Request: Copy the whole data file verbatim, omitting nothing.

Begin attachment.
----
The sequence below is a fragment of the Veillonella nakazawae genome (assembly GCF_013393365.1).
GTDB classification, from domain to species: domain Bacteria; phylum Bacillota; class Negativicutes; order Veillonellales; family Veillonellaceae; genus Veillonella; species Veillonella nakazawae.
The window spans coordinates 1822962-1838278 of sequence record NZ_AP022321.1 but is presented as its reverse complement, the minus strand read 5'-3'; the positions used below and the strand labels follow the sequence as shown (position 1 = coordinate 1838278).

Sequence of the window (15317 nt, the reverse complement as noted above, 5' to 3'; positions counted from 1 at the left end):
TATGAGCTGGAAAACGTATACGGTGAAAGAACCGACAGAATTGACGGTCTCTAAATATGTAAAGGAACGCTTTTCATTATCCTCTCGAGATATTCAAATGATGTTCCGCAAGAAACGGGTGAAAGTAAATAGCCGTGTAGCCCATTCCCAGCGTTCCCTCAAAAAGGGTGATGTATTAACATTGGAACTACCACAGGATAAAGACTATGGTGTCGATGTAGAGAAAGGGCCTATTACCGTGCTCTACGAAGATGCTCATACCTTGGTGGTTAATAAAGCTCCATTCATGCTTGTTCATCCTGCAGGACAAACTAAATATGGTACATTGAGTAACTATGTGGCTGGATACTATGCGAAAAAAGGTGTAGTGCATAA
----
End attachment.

The sequence below is a fragment of the Veillonella nakazawae genome (assembly GCF_013393365.1).
GTDB classification, from domain to species: domain Bacteria; phylum Bacillota; class Negativicutes; order Veillonellales; family Veillonellaceae; genus Veillonella; species Veillonella nakazawae.
The window spans coordinates 1822962-1838278 of sequence record NZ_AP022321.1 but is presented as its reverse complement, the minus strand read 5'-3'; the positions used below and the strand labels follow the sequence as shown (position 1 = coordinate 1838278).

Sequence of the window (15317 nt, the reverse complement as noted above, 5' to 3'; positions counted from 1 at the left end):
TATGAGCTGGAAAACGTATACGGTGAAAGAACCGACAGAATTGACGGTCTCTAAATATGTAAAGGAACGCTTTTCATTATCCTCTCGAGATATTCAAATGATGTTCCGCAAGAAACGGGTGAAAGTAAATAGCCGTGTAGCCCATTCCCAGCGTTCCCTCAAAAAGGGTGATGTATTAACATTGGAACTACCACAGGATAAAGACTATGGTGTCGATGTAGAGAAAGGGCCTATTACCGTGCTCTACGAAGATGCTCATACCTTGGTGGTTAATAAAGCTCCATTCATGCTTGTTCATCCTGCAGGACAAACTAAATATGGTACATTGAGTAACTATGTGGCTGGATACTATGCGAAAAAAGGTGTAGTGCATAA